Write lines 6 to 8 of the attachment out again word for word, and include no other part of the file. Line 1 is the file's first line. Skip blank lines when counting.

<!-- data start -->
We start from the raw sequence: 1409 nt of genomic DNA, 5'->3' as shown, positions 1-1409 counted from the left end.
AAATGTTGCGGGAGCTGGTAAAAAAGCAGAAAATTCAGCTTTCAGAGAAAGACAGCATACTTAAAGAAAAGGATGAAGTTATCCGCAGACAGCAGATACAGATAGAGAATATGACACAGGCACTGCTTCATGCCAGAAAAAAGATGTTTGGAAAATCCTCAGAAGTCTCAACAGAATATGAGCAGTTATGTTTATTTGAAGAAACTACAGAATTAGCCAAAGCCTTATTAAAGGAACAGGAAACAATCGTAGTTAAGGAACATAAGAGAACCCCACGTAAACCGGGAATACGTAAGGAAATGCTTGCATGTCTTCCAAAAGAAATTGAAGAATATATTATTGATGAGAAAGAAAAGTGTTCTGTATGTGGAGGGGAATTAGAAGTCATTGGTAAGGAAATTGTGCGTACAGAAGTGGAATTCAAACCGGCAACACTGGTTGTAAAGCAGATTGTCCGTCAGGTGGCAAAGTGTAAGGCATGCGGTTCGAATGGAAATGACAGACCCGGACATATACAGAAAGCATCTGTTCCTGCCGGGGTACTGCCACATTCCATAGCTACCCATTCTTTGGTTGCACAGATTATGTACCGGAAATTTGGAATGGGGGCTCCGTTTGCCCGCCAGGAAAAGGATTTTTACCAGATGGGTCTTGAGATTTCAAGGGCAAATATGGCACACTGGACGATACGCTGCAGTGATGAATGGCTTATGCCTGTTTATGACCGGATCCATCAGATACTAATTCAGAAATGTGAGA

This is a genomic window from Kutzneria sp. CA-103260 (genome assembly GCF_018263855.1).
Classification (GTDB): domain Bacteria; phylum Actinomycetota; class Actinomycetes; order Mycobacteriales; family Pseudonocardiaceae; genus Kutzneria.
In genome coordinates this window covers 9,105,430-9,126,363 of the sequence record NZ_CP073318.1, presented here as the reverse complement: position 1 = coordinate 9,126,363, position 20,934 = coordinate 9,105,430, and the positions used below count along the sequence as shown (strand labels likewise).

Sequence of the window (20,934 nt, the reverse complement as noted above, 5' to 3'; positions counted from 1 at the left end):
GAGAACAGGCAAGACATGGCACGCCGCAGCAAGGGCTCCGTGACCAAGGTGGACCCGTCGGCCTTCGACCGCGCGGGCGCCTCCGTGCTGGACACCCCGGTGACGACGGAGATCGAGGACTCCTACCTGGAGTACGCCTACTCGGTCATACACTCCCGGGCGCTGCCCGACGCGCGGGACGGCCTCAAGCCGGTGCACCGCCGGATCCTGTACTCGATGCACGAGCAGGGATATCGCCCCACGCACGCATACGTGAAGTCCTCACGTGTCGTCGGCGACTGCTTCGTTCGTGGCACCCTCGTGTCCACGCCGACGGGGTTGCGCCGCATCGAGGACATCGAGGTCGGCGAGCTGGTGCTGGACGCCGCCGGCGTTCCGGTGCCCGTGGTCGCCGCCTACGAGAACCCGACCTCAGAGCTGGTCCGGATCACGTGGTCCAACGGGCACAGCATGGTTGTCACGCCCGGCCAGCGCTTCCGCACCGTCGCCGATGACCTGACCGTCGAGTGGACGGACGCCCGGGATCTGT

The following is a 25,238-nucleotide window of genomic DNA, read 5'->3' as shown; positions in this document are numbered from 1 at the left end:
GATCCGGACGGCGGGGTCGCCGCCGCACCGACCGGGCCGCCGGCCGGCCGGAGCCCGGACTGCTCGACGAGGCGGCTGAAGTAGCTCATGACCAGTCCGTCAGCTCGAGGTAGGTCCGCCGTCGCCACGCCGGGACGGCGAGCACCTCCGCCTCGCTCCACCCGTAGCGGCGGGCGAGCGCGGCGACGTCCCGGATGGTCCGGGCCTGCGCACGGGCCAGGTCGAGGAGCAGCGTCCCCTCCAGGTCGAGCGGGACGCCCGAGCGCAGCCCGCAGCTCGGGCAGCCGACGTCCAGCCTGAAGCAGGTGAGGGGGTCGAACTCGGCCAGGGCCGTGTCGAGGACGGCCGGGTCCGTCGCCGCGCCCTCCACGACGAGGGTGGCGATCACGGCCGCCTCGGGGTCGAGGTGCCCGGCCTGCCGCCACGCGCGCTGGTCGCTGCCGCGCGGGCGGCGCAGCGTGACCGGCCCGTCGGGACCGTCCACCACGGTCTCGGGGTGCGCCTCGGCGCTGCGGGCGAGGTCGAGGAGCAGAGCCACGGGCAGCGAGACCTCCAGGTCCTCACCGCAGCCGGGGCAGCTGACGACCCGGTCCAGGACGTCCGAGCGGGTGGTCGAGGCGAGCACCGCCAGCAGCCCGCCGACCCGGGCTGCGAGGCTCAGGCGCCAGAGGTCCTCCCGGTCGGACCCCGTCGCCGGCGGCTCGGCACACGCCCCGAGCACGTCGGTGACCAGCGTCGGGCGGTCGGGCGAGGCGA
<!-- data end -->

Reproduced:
Sequence of the window (20,934 nt, the reverse complement as noted above, 5' to 3'; positions counted from 1 at the left end):
GAGAACAGGCAAGACATGGCACGCCGCAGCAAGGGCTCCGTGACCAAGGTGGACCCGTCGGCCTTCGACCGCGCGGGCGCCTCCGTGCTGGACACCCCGGTGACGACGGAGATCGAGGACTCCTACCTGGAGTACGCCTACTCGGTCATACACTCCCGGGCGCTGCCCGACGCGCGGGACGGCCTCAAGCCGGTGCACCGCCGGATCCTGTACTCGATGCACGAGCAGGGATATCGCCCCACGCACGCATACGTGAAGTCCTCACGTGTCGTCGGCGACTGCTTCGTTCGTGGCACCCTCGTGTCCACGCCGACGGGGTTGCGCCGCATCGAGGACATCGAGGTCGGCGAGCTGGTGCTGGACGCCGCCGGCGTTCCGGTGCCCGTGGTCGCCGCCTACGAGAACCCGACCTCAGAGCTGGTCCGGATCACGTGGTCCAACGGGCACAGCATGGTTGTCACGCCCGGCCAGCGCTTCCGCACCGTCGCCGATGACCTGACCGTCGAGTGGACGGACGCCCGGGATCTGT

The following is a 25,238-nucleotide window of genomic DNA, read 5'->3' as shown; positions in this document are numbered from 1 at the left end: